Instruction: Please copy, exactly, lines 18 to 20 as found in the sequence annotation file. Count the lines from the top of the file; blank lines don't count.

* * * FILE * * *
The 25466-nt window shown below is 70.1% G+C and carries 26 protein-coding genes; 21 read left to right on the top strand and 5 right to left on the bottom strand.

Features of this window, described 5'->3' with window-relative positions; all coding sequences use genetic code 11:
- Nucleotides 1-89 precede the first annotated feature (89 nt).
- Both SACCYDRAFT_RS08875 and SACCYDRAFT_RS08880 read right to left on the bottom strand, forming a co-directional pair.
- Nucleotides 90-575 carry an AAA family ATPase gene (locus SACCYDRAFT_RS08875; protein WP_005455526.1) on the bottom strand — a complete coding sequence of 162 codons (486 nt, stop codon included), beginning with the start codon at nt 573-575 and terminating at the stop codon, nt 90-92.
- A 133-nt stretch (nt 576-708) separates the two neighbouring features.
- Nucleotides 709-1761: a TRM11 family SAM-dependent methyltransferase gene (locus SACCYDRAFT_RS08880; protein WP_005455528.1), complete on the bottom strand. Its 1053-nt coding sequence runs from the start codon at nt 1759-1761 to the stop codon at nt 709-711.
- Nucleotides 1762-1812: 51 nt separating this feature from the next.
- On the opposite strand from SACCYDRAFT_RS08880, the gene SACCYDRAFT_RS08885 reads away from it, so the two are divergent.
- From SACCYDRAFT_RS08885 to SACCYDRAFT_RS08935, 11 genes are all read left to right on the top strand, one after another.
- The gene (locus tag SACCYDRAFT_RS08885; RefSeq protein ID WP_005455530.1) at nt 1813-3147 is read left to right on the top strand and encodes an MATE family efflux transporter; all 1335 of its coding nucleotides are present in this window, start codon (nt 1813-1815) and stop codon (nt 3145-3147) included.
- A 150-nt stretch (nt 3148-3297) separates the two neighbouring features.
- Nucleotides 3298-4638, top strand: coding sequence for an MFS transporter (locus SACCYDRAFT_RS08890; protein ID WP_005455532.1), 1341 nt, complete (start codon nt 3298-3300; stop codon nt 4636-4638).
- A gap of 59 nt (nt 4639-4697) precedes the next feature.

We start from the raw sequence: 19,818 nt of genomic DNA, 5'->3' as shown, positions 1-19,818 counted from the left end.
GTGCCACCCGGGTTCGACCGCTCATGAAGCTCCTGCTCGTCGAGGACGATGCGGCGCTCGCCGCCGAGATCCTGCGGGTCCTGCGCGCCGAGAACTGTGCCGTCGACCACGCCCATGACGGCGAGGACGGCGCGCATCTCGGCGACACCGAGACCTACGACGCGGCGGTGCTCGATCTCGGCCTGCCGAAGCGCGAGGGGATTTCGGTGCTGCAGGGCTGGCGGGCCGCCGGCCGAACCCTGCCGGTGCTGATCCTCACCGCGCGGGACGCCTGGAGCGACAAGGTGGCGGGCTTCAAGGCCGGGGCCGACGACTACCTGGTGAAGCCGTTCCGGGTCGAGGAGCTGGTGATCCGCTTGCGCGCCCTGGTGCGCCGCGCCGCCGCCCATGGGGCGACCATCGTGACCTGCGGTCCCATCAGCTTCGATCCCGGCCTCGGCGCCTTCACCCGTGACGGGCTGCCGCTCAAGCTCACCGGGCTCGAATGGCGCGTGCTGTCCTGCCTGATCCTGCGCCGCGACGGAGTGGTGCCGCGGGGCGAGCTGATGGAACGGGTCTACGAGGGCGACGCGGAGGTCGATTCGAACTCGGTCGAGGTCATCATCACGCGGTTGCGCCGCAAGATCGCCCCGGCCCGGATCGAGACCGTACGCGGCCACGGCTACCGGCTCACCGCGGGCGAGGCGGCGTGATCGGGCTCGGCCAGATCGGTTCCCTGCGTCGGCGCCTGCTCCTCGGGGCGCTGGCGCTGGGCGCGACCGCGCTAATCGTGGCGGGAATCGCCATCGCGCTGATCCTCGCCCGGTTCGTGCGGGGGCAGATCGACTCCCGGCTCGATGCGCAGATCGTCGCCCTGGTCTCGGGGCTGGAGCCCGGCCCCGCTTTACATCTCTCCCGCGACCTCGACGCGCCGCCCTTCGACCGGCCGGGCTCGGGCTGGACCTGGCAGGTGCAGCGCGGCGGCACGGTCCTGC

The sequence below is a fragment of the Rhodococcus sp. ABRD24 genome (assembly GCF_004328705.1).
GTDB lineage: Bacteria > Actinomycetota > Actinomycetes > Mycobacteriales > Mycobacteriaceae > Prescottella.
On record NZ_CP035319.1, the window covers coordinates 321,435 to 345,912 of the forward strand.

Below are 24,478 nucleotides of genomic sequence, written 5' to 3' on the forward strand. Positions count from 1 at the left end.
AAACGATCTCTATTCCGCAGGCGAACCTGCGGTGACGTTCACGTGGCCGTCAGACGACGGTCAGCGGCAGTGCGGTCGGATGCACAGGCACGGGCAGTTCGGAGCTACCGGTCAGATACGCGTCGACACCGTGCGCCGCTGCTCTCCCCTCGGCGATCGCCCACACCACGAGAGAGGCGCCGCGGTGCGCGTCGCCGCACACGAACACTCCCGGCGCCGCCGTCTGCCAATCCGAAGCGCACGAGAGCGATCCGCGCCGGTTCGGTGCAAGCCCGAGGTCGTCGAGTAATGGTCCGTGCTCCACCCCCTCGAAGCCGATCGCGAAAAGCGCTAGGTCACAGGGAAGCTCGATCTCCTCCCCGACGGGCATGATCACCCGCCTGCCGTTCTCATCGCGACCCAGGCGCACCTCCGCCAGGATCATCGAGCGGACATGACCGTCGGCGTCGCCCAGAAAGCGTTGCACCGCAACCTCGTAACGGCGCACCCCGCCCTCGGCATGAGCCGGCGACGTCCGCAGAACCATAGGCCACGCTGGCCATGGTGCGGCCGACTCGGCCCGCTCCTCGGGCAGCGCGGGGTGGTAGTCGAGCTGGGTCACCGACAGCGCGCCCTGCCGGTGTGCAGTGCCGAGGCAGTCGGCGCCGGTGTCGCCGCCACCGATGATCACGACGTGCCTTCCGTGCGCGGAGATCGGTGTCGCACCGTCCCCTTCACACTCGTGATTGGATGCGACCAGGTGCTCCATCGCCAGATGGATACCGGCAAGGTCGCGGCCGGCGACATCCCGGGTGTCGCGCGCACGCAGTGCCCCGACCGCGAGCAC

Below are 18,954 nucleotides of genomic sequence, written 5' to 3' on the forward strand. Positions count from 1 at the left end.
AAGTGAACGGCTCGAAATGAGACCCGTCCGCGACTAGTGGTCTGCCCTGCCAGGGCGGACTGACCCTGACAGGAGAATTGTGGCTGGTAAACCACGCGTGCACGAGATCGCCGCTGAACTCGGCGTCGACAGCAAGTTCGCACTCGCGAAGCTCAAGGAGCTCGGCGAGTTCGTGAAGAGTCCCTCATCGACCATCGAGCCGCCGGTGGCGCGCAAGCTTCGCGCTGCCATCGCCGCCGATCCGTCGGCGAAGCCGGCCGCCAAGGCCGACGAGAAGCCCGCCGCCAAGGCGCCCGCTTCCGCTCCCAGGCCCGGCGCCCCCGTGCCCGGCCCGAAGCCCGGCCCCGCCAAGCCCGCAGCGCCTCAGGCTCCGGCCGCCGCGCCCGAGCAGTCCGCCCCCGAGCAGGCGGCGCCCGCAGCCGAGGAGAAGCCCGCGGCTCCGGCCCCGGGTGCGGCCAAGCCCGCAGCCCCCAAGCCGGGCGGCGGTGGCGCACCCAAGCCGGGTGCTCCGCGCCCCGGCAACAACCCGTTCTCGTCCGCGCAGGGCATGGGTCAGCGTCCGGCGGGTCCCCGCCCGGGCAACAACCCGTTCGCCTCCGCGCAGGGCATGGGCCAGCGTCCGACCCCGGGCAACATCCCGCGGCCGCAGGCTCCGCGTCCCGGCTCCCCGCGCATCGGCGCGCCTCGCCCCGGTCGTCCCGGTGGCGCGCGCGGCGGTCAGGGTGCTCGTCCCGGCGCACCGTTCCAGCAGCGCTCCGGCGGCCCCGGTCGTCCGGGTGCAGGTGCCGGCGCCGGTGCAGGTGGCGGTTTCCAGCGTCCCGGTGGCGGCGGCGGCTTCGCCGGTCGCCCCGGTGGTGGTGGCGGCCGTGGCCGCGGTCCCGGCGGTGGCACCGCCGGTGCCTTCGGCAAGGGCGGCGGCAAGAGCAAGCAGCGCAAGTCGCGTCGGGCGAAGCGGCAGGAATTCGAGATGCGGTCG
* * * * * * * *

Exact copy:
GTDB lineage: Bacteria > Actinomycetota > Actinomycetes > Mycobacteriales > Mycobacteriaceae > Prescottella.
On record NZ_CP035319.1, the window covers coordinates 321,435 to 345,912 of the forward strand.

Below are 24,478 nucleotides of genomic sequence, written 5' to 3' on the forward strand. Positions count from 1 at the left end.